What is an impulse response in guitar terms?
An impulse response (or IR) is a sonic measurement of the sound of a speaker, room or microphone in relation to a sound source. In guitar terms, this is usually your amp.
After your guitar itself and the dialled-in tone of your amp, there’s a lot more that can affect your sound. The speaker type, the space you’re in, the microphone you’re using, the microphone’s preamp or position – the list goes on.
The idea of an impulse response is to capture all of that information in one go, so you can instantly recall that setting. This means that wherever you are, you can retain your preferred tone, right down to the detail of your favourite mic placement and room sound. On stage, in the studio, jamming with friends – sorted.
Impulse responses – the scientific bit
It’s worth mentioning at this point that the term ‘impulse response’ is not exclusively used to refer to guitar amps and music production. The scientific explanation is, broadly-speaking, the measurement of an output reacting to a brief input signal (the impulse).
This could be an electronic current, an economic calculation, or a sound – that’s what we’re working with.
How do you use an impulse response?
Impulse responses are usually saved as generic .wav files. Many companies, producers and artists release their own impulse responses that allow you to accurately replicate their sounds. Alternatively, you can create your own – more on this later.
Once you’ve got your chosen IR file, you can load it into compatible hardware or software to reproduce your desired tone. Because impulse responses are becoming more and more commonly used, many manufacturers offer easy built-in ways to utilise them.
Can you use an impulse response with a modelling amp?
Modelling amps are perfect examples of a common IR application. Most of the popular modelling amp varieties have built-in ways of loading in your own impulse response files – whether they’re your own or ones you’ve purchased/downloaded.
Here are some examples IR-compatible modelling amps:
- Line 6 Helix – using Line 6’s free software, you can simply connect your Helix to a computer and import your IR files into the ‘Impulses’ tab.
- Kemper Profiler – use Kemper’s Cab Maker software to convert your IR .wav files into compatible .kipr files. Drop your .kipr files on a USB stick or similar device, then connect it to your Kemper. You can then import using the ‘external storage’ feature.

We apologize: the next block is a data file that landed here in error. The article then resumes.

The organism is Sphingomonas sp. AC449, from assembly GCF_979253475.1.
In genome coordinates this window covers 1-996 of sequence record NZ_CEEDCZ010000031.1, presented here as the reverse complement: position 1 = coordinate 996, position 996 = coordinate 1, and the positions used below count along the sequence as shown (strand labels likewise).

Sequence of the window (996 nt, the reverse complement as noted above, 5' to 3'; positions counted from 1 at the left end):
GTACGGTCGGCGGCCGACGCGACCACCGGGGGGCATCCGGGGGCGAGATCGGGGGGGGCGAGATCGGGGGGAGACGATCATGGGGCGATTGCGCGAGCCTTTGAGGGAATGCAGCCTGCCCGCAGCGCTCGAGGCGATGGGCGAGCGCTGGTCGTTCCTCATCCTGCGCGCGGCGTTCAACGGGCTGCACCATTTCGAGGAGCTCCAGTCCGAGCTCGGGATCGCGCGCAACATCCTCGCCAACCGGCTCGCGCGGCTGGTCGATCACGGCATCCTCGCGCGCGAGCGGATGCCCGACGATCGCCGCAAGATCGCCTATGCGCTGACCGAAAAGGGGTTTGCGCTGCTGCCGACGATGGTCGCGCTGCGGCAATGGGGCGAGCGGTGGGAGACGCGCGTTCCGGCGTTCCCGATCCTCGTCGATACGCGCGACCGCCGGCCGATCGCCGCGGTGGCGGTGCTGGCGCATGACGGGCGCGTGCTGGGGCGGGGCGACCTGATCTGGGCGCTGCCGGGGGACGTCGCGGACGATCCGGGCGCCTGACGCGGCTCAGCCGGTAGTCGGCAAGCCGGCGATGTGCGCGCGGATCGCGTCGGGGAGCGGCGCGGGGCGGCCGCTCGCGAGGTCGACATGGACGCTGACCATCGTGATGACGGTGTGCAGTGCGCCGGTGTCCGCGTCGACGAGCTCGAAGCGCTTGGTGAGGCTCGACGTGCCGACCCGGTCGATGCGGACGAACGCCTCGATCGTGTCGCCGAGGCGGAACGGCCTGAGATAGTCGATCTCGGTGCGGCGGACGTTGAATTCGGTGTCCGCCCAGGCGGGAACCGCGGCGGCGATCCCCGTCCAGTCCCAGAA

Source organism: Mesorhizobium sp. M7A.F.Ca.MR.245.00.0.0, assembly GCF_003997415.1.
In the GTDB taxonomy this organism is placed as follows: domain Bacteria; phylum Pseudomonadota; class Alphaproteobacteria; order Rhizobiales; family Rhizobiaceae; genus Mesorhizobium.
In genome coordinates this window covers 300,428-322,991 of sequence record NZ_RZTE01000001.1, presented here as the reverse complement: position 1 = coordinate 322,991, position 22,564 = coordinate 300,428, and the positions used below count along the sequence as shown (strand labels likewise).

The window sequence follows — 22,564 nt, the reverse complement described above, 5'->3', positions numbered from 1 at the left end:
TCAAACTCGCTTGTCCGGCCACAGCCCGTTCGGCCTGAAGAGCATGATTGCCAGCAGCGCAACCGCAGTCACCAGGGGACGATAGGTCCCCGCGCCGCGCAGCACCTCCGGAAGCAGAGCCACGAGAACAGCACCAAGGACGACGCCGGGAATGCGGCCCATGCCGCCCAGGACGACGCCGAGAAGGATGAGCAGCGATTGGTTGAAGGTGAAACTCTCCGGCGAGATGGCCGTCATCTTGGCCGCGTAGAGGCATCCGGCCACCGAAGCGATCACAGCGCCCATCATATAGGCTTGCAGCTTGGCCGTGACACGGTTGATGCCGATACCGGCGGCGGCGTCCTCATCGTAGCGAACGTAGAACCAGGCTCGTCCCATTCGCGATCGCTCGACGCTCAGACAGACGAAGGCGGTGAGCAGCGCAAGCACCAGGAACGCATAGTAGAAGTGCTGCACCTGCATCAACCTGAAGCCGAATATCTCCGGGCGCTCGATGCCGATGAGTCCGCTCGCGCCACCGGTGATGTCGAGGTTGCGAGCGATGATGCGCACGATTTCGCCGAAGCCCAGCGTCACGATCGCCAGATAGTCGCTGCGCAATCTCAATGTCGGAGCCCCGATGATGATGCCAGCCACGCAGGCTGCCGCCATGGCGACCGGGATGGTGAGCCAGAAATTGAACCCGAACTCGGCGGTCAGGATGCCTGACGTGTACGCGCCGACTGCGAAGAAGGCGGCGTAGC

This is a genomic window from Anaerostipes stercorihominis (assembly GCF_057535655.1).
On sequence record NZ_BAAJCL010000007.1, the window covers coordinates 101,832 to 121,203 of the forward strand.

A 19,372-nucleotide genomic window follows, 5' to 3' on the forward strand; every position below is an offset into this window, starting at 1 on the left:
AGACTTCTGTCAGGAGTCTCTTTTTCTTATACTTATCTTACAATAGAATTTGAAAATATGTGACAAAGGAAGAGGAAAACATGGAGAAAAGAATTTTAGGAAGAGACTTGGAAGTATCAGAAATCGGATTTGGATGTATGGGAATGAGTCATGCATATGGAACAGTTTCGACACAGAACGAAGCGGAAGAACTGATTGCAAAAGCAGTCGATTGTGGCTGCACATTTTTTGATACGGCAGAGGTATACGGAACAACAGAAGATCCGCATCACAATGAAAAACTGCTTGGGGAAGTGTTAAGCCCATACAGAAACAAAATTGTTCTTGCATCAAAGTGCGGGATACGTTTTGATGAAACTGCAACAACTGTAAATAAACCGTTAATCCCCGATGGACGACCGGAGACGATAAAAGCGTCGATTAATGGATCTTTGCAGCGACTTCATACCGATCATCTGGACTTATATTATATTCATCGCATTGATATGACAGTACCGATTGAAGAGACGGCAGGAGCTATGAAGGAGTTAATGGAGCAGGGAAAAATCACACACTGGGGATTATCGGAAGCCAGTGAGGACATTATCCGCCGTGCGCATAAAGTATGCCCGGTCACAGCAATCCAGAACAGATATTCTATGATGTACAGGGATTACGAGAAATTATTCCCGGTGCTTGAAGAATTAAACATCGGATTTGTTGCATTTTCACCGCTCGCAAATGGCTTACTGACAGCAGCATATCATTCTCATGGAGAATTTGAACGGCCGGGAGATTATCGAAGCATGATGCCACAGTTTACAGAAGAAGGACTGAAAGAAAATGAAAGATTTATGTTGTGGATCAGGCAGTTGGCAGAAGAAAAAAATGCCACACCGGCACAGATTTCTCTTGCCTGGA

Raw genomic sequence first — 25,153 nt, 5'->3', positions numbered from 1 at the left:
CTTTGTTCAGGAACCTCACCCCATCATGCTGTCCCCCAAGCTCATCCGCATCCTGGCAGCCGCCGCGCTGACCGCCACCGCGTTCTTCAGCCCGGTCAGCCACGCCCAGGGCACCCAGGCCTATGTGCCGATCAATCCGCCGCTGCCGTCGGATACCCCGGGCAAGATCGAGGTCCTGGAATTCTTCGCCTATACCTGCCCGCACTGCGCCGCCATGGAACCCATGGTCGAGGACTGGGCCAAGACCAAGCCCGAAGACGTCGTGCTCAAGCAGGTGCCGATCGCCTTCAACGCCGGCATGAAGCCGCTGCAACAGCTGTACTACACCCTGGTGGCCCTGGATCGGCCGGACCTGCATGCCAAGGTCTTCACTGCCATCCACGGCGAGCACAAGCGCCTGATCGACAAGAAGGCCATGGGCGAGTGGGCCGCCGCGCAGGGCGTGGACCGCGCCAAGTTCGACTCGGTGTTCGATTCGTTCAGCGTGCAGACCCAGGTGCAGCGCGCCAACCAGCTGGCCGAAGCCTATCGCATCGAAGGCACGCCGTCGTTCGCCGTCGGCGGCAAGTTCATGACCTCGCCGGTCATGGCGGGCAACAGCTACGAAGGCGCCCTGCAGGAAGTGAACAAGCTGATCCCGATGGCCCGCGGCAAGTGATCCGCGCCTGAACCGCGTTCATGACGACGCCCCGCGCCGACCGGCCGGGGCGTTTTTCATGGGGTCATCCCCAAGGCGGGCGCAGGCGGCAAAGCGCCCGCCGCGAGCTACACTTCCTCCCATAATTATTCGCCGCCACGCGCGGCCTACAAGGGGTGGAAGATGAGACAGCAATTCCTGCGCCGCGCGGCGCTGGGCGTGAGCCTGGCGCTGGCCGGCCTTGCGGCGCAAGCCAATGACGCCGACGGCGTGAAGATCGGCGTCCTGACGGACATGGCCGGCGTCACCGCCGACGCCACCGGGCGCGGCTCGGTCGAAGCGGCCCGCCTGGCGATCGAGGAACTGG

- Axe-FX – with the Axe-FX III, you can simply drag and drop .wav IR files into the Axe Edit software. To make your files compatible with the Cab Manage feature, you need to download Fractal’s free Cab-Lab software to convert the files.
- Amplifire – simply connect your Amplifire unit and drag and drop your generic .wav IR files – you can then select these in the ‘Cabinet’ section of the Amplifire.
- Headrush – put your Headrush pedalboard into ‘USB Transfer’ mode via global settings and plug in its USB cable. At this point, it’ll show up as a series of folders on your computer; drag and drop your .wav IR files into the ‘Impulse Responses’ folder.
(above: many manufacturers offer easy ways of implementing your own impulse responses, including Headrush)
Can you use an impulse response in a DAW?
The short answer is yes. As with the hardware described above, many DAWs have built-in IR solutions. While some plugins specifically let you use impulse responses (Amplitube, Positive Grid BIAS), they’re more commonly found in convolution reverb effects.
What is convolution reverb?
To put it simply, convolution reverb refers to the simulation of a reverb, echo or the sonic quality of a space using impulse responses. As described earlier, a short sound is played, with the response then being measured and recorded, then recreated using algorithms. Popular convolution reverb plugins include Logic Pro X Space Designer, Waves IR1 and Space by Avid.
What’s the different between an impulse response and a cab sim?
A cab simulator does exactly what the name suggests. It emulates the sound of a guitar cabinet to give your sound an organic ‘realistic’ edge. This is great for both recording and live performance, as it saves you needing to set up a cab with a mic.